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An unequal music

Ashwini Mishra | Updated on April 17, 2014 Published on January 25, 2014

Sound and fury: Ashwini Mishra wants to be heard: Photo: Satyen Bordoloi

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A ‘raptivist’ lends his voice to the many songs of freedom

N o protest march has been complete without a protest song. From the gospel songs of the Civil Rights Movement in America and the freedom ballads of the anti-apartheid movement in South Africa to the protests against Vedanta in Niyamgiri, music has always played a crucial part.

In the past, I have been called a “raptivist” but I prefer, protest musician. My music is an act of protest, an expression of dissent. As I have become more active, I have realised that my music cannot ring true if I’m not involved in the struggles I write about. My musical activism is as much on the streets as it is in the studio and onstage. Over the last year, I have participated in several rallies, both as a performer and as an agitator.

2013 was the year that saw middleclass protesters erupt on to the streets — whether it was the surge after the Delhi gang rape or the anti-377 protests in December. But India also saw demonstrations at the grassroots that were equally important. I had the privilege of being a part of both, observing resistance on different planes.

If protest music is a religion, one of the places of worship is Ambedkar Bhavan in Dadar, Mumbai. With its long and rich history, it has been a site of many cultural performances that continue to play a big role in the Ambedkarite movement.

On January 26, 2013, we had a special protest concert on the theme of freedom of expression — ‘Bol ke lab azad hain tere’ (say that your words are free, from Faiz’s works) at the Bhavan. This was, among other things, a reaction to the arrest of the two Palghar girls for their Facebook post on Bal Thackeray’s death. At this concert, I had the privilege of performing with street theatre artists, folk musicians, poets and fellow cultural activists. Sambhaji Bhagat and his cultural troupe performed, and so did the musician-activists from Mumbai, the Republican Panthers. Although Deepak Dengle of Kabir Kala Manch, a band of Pune-based Dalit protest singers, was in prison at the time, his poetry was read out. The names, Kabir Kala Manch and Republican Panthers, may seem new to crowds that throng Blue Frog and Hard Rock, but to their audiences, Kabir Kala and the Panthers are rockstars for their music, passion and honesty.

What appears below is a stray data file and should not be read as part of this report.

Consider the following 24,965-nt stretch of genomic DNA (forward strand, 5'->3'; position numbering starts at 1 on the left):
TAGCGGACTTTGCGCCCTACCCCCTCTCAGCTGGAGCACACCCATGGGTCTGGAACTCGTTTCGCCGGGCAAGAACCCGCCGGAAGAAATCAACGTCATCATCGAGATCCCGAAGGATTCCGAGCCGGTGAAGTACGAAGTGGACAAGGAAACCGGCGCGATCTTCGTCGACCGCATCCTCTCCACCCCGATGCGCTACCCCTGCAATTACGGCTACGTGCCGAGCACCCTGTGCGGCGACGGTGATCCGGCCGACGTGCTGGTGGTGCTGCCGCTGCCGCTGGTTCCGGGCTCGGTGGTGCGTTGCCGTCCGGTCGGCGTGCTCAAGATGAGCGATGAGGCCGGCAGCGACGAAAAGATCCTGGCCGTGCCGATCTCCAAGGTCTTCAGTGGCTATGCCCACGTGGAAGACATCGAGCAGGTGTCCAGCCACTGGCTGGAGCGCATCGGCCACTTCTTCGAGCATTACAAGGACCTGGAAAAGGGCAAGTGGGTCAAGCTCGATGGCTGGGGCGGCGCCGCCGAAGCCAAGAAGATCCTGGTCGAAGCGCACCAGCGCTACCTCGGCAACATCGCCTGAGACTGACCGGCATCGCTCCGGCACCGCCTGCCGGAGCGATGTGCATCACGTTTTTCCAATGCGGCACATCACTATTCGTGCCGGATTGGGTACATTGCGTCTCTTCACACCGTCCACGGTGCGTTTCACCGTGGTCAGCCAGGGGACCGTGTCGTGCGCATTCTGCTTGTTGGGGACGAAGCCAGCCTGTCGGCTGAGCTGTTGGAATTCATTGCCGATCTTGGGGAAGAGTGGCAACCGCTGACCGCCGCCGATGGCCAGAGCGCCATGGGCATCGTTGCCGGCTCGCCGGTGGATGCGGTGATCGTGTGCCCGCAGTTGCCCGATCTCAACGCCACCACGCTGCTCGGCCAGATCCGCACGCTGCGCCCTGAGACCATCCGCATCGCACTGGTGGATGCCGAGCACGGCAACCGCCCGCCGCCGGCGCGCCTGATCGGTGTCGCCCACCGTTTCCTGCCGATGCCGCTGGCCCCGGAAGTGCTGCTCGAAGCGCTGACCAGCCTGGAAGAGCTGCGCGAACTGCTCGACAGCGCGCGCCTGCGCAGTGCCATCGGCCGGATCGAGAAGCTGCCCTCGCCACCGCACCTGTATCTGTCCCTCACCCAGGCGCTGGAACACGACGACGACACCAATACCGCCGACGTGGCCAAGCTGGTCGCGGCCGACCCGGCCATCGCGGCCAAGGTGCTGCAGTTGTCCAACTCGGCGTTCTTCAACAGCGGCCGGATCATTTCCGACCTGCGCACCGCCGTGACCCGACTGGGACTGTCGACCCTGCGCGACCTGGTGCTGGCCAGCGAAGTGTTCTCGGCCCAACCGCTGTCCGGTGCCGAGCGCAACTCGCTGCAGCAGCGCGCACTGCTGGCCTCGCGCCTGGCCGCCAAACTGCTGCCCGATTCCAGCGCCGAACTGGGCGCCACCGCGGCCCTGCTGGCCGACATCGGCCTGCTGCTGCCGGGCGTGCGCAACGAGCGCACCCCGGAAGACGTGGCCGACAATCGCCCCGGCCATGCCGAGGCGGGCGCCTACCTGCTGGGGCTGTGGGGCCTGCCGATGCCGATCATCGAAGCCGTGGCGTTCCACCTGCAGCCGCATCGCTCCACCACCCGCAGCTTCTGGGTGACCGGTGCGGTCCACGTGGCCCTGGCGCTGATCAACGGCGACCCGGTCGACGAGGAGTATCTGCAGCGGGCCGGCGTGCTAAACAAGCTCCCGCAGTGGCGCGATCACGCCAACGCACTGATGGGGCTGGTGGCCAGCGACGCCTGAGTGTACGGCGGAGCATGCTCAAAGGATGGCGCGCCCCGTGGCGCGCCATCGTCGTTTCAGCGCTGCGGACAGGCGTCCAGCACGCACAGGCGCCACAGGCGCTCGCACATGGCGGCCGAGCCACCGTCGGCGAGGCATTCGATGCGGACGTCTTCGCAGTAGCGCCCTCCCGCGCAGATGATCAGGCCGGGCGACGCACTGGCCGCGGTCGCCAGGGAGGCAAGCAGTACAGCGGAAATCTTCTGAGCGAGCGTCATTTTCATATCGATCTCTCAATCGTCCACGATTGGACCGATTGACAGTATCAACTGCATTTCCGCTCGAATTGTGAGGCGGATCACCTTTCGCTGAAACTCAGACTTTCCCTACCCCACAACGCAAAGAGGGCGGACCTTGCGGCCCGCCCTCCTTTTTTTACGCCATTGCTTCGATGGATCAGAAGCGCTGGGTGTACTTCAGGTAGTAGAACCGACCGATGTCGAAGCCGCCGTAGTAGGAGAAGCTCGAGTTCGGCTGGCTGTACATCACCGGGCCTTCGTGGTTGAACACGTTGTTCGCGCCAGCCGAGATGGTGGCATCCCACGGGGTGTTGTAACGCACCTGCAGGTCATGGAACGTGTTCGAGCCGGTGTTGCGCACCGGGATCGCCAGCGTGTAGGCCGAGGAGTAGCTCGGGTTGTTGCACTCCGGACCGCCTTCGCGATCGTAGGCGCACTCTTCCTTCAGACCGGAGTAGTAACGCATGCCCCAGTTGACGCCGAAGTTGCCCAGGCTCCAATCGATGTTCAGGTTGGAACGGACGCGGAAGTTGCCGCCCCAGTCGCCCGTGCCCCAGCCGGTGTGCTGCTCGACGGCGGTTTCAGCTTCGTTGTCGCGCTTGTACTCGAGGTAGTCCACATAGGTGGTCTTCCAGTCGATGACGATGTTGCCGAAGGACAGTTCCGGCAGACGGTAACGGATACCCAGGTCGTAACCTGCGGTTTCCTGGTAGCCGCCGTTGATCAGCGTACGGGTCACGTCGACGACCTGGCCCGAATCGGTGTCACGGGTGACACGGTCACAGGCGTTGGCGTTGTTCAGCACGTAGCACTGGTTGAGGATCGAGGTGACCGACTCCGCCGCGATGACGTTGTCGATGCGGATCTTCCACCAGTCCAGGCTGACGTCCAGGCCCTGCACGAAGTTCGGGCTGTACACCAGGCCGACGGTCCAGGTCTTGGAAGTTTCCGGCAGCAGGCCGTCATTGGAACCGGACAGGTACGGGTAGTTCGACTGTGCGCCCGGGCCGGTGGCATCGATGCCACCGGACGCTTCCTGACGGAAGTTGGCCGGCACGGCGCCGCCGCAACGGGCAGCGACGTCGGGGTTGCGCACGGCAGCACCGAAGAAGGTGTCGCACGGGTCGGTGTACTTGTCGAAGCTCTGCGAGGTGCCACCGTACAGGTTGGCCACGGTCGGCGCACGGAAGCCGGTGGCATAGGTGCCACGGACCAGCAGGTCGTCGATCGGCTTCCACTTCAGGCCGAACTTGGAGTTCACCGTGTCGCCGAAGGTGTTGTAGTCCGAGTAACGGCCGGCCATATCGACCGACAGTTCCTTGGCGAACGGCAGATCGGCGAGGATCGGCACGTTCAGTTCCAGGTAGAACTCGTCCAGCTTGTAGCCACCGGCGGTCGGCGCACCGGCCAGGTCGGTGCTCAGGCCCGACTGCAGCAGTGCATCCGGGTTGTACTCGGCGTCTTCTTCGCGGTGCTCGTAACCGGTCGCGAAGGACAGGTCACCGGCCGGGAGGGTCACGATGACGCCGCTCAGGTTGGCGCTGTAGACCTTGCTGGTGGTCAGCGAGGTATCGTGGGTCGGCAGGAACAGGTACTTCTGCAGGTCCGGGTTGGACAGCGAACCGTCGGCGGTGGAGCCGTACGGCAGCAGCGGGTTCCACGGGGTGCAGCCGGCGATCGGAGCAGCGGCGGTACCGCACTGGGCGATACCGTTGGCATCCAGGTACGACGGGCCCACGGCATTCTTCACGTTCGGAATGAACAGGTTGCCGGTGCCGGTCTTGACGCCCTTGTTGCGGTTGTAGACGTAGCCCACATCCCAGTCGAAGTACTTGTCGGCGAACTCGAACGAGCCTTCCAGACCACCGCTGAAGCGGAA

As political artists, we are often told to tone down our politics. But Ambedkar Bhavan was a platform where political content and artistic dissent was celebrated. We performed in Marathi, Hindi and English. But across languages, one thing was consistent — the theme of resistance.

Protest music can’t be confined to a stage; it belongs to the streets too. One of the street protests, held last year in Delhi, was a musical satyagraha in front of Patiala Court. We stood outside the court and sang to a crowd about AFSPA in Manipur. This protest, held on May 22 (the day of the court hearing), was in solidarity with Irom Sharmila’s 14-year fast against AFSPA. One of the great things about protesting in open spaces is people walking into our performances, asking questions. As we sang that day, many young people came up to us to know more; college students asking simple questions like ‘do you think all soldiers are bad?’ It was a powerful moment when they told us that our songs, not lectures and seminars, made them think. And that, in a nutshell, is why we do what we do.

Of the many demonstrations I was part of last year, the most memorable moment was at Bijbehara in Islamabad (Anantnag), Kashmir. On October 22, 1993, over 40 Kashmiris were massacred by the armed forces. In 2013, I went to the town to attend a meeting held in a mosque. It was interesting to see the enthusiasm of the young attendees; even the choice of a mosque as a site of dissent. The mosque became more than just a place of worship. It became a common space for the community to rally round.

There were many other protests where I sang, and there will be many more. From the Golibar Demolitions protest and the march for Soni Sori to protests for Muzaffarnagar riot victims and the anti-POSCO marches across the nation, the struggle continues. What remains is the need to reclaim public spaces and use the power of protest music.

On that note, here’s an excerpt from one of my unreleased songs:

Rise Up

We protest, we resist, we stand up and we fight,

Do your best, raise your fist, understand what is right,

Understand what is right, I put my hand on this mic,

To take a stand, this is life, they think their plans will survive,

The wrath, the voice of people, but their glasses are quite cracked,

Lack of choice is evil, they can’t see, the masses will strike back,

Revolution is coming, you can run or you can stand,

The resolution is stunning, Justice in HD, that’s humongous demand,

I’m an emcee who just spits, let me just bust it and go speak,

No Peace No Justice, No Justice and No Peace.

( Ashwini Mishra is a protest musician from Mumbai (soundcloud.com/alistrap)creative director at the Nirman Foundation. Views are personal.)

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Published on January 25, 2014
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